perhaps, due his delivering of manna from heaven prior to the epic mt. sinai moment, at the time that he laid out the ten commandments, he wasn’t thinking too much about restaurants. thus, did god forget to add the 11th commandment: “though shalt not dine and dash?”
for those unfamiliar, “dine and dash” happens when restaurant customers order food and eat, and leave before paying the bill. thus, both the restaurant is not paid and the server is denied a tip. a study found that 5 percent of diners have engaged in such activity. eposnow.com
due to technology, the “dine and dash” phenomena has gotten worse. a new version of “dine and dash,” according to the la times, involves “scammers tak[ing] advantage of internet ordering to use fraudulent credit cards or request refunds, claiming they never received part or all of an order. ”
“dine and dash,” taken on a micro-level may be viewed as benign by some, has had serious consequences and has destroyed businesses as the amount of the activity combined with the pandemic have hurt sales.
in los angeles, it was reported that “the korean fusion cafe “spoon by h,” a new and emerging small business shut down in part due to the “dine and dash” phenomena. the owner and chef yoonjin hwang worked 15-hour days to run the restaurant with her mother and brother. one day, hwang got her biggest order ever, for more than $700. “he came and he picked up the food, and then one week later he disputed the charge,” hwang said.” cbsnews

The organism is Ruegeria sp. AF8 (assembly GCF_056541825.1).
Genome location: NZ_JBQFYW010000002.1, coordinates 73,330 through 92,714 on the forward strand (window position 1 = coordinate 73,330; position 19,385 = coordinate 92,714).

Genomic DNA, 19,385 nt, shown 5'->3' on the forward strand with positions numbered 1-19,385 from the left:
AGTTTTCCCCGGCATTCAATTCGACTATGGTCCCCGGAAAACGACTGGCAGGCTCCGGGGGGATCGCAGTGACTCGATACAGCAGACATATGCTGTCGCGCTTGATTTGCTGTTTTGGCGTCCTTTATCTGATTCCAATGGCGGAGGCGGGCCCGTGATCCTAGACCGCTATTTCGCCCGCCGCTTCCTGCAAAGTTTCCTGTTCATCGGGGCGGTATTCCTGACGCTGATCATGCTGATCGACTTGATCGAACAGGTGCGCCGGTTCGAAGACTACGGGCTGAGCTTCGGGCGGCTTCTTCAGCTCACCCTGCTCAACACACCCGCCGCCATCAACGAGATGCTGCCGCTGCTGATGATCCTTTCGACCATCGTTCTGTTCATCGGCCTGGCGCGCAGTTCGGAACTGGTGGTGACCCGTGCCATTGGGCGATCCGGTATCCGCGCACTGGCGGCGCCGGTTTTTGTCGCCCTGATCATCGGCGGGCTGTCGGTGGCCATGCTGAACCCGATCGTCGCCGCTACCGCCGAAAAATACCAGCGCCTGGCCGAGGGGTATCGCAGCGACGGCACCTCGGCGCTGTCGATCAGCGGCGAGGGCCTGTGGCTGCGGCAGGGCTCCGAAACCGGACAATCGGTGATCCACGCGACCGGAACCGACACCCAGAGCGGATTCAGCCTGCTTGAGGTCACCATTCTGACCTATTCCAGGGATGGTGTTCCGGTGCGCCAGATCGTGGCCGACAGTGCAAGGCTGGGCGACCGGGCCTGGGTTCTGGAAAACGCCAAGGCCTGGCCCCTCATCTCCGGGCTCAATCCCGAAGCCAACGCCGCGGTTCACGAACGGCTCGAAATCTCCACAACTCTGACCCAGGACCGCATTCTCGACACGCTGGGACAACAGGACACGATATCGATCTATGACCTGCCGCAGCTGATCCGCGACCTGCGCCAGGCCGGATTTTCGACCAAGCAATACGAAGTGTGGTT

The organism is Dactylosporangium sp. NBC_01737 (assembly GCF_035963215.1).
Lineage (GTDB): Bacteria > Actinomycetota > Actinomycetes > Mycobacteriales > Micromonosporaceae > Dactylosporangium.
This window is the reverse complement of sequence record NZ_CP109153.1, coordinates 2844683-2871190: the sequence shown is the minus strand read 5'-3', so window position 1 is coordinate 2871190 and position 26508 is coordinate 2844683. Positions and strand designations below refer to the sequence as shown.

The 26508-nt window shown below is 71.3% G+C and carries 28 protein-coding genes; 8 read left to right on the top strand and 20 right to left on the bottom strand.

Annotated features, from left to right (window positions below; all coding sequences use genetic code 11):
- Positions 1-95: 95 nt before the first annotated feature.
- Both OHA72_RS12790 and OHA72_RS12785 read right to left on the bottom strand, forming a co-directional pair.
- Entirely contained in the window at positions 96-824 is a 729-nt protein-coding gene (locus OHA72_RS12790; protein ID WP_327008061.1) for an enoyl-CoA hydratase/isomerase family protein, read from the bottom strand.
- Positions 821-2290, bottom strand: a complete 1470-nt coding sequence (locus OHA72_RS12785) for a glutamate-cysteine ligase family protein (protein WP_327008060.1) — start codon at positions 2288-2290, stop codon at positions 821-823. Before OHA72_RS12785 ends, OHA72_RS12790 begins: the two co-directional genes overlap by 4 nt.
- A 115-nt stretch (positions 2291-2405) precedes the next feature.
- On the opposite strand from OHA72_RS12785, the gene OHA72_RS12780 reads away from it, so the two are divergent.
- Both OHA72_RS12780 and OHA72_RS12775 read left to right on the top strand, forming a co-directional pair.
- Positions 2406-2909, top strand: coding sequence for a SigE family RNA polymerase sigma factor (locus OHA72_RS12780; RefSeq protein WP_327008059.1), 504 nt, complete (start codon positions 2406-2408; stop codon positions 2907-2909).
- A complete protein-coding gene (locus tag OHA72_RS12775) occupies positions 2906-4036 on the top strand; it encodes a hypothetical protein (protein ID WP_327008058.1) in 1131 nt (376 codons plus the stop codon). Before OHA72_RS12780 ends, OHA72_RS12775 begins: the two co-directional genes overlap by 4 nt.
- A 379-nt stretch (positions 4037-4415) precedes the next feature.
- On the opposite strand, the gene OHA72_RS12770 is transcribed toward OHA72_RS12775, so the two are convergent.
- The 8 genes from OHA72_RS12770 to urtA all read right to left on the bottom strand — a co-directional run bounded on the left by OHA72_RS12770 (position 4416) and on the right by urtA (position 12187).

while “dine and dash” is a theft and falls under the “thou shalt not steal” commandment, is there another commandment that applies? when individuals are at restaurants, they are given a menu. most menus have prices attached to the items. thus, when the server asks an individual what they would like, the individual is telling the server that they want a particular item and agree that the charge for it will be that which is listed in the menu. in that circumstances, if the individual, prior to giving their order, had already decided to “dine and dash,” they are also lying to the server when asking for the item. thus, a second commandment could arguably be at play in tallying this moral violation.
“dine and dash” has also extension beyond food. in burbank, california, a hair stylist had someone “dash” out of a very expensive and extensive salon session.
what can be done? teaching children morals and values is the key. schools should take the time to discuss “dine and dash” and why it is wrong. they need to be taught how business owners and their workers are impacted. they need to be explained that if it becomes an epidemic that businesses such as “spoon by h” will close. they need to be explained that all of the workers at the business will lose their jobs as well. finally, they should be taught that they will also suffer as their “eat out” opportunities will diminish. perhaps, their favorite restaurants will close.
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